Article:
Many people may have heard of Nefertiti, Cleopatra, and King Tutankhamun, but not of Hatshepsut. Known as the “Woman who was King”, Hatshepsut was born into a royal family around 1530 BC. She began as a princess, and then Queen, and she eventually became Pharoah, the King of Egypt, which was highly unusual at the time.
So how did this happen and how was she able to succeed?
Hatshepsut was the only child born to her parents – Egyptian king Thutmose I and his principal wife and queen, Ahmose. Hatshepsut’s father, however, died when she was twelve years old. She married her half-brother Thutmose II, and subsequently became the principal wife and queen. She remained queen until her husband, Thutmose II passed away 15 years later. At age 27, Hatshepsut was now a widow. She and her late husband had a daughter named Neferure. However, Thutmose II had a son Thutmose III with a concubine. The boy was an infant upon Thutmose II’s death, so Hatshepsut served as his regent. And since there was nobody to hand down the title of King to, after her husband Thutmose II passed away, she naturally took his title.
So why was this unusual at the time?
This was because the gods of Egypt at the time had decreed that the King’s role could not be fulfilled by a woman ruling on her own. Hatshepsut, however, paid deaf ears to this and around 1437 BC, she had herself crowned as pharaoh. She even changed her name from the female version of Hatshepsut – which means Foremost of the Noble Ladies – to the male version, Hatshepsu.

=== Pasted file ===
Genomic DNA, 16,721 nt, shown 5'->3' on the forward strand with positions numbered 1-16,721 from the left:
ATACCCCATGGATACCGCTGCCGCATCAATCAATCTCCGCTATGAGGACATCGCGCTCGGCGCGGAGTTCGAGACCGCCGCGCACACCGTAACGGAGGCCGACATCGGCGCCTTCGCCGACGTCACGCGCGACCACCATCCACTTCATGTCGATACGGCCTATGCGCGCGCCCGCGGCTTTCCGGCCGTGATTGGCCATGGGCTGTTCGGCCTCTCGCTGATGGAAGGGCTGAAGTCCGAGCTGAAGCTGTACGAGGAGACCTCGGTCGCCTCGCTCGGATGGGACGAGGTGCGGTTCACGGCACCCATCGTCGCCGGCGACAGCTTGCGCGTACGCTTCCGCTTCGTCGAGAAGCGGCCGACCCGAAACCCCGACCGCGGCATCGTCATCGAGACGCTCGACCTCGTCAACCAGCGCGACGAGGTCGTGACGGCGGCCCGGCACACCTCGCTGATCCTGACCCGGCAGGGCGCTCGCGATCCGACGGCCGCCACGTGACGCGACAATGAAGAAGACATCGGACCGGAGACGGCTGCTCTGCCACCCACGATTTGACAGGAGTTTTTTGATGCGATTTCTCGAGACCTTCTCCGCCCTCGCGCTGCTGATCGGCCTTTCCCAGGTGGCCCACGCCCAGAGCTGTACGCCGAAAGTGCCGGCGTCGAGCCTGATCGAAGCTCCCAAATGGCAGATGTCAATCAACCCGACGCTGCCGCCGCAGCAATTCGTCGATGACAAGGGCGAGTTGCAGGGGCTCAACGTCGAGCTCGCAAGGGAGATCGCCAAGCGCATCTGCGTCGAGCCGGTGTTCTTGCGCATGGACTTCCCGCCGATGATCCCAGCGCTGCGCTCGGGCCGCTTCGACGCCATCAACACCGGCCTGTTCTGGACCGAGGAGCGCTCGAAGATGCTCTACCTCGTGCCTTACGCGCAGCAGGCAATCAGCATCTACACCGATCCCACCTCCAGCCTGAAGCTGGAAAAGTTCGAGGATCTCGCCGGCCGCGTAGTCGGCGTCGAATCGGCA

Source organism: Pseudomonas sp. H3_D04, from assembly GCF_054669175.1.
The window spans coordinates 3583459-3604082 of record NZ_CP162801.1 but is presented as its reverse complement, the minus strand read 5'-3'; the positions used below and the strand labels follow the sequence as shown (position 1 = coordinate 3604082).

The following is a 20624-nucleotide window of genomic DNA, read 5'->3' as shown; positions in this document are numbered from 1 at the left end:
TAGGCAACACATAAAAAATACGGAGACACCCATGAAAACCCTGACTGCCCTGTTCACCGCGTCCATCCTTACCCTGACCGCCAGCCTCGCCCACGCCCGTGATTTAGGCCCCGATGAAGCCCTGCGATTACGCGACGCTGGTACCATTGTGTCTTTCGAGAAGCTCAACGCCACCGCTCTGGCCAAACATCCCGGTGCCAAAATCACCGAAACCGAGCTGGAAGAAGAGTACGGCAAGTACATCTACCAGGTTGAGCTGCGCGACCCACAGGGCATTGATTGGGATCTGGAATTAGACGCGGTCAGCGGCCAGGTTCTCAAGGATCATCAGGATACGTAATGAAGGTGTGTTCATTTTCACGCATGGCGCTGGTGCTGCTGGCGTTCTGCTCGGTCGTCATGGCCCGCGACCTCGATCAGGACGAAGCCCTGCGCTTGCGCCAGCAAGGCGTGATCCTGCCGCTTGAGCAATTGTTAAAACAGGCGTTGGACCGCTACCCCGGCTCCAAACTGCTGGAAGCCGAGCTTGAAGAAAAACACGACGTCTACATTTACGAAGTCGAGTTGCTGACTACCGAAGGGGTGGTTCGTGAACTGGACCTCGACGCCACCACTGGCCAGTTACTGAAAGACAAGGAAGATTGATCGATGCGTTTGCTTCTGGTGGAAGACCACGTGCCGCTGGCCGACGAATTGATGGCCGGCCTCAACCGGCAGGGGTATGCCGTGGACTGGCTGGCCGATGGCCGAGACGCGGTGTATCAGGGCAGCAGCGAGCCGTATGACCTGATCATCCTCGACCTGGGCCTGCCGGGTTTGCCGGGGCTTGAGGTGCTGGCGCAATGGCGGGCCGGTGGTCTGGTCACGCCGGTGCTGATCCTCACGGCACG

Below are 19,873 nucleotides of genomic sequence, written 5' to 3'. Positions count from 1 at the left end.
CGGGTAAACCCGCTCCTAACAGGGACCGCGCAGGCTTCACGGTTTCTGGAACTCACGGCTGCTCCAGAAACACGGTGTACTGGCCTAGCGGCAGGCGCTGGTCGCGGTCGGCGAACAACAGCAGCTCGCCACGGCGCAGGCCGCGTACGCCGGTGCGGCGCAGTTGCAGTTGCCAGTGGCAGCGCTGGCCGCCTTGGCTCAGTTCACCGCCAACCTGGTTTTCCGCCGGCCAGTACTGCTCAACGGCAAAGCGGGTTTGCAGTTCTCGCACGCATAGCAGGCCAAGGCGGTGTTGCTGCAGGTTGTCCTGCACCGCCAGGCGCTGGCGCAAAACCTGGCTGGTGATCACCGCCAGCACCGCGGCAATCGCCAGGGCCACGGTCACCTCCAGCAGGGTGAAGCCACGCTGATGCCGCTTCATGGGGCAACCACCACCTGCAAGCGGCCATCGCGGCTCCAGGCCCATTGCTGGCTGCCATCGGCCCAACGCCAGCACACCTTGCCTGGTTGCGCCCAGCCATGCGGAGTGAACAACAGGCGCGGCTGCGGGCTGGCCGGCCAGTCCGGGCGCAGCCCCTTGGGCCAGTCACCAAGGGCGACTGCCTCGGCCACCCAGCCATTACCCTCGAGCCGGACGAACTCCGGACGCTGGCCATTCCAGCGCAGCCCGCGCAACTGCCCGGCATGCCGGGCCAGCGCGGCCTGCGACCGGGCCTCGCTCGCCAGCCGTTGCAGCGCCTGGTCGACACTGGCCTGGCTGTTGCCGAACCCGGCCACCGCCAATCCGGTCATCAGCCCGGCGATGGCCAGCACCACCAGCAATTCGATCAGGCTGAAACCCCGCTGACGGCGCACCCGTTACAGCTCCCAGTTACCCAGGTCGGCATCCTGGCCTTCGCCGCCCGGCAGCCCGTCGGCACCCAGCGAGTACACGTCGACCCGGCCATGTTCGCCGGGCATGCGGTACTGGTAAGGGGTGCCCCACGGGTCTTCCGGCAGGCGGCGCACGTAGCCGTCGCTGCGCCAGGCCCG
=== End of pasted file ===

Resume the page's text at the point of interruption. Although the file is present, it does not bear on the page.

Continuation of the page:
She was often depicted in a male form during her reign, with a beard and a male body. She was also dressed in the traditional king’s kilt and crown.
Egyptian economy under Hatshepsut
The economy flourished during her time as Pharoah, as she ordered the construction and repairs of many buildings, temples, and memorials.
Her buildings were seen as much grander than her predecessors, to the extent that many of her successors tried to claim those buildings as theirs. Hatshepsut’s greatest building accomplishment was a mortuary temple built in a complex at Deir el-Bahri, located on the West bank of the Nile.
Hatshepsut died 22 years later after taking her reign as pharaoh, in around 1458 BC. She was buried in a tomb in the Valley of the Kings, in the hills behind Deir el-Bahri.
People did not really mind about her reign until 20 years later after her death when rulers attempted to remove her from their history. Her statues were smashed and buried; her pictures were removed from temple walls, and so on. There were speculations that Egyptians at the time felt that the idea of a female Pharoah was not natural and perhaps wanted to cover up the fact that one ever existed.
However, archaeologists now believe that they might have found some rare relics of Hatshepsut that give proof of her reign. Researchers from the German Archaeological Institute discovered carved blocks that may have belonged to an unknown building during Hatshepsut’s reign on the Island of Elephantine in the River Nile. Researchers said that one of the blocks shows that her name has been etched out and another shows her image as a female replaced by a different king.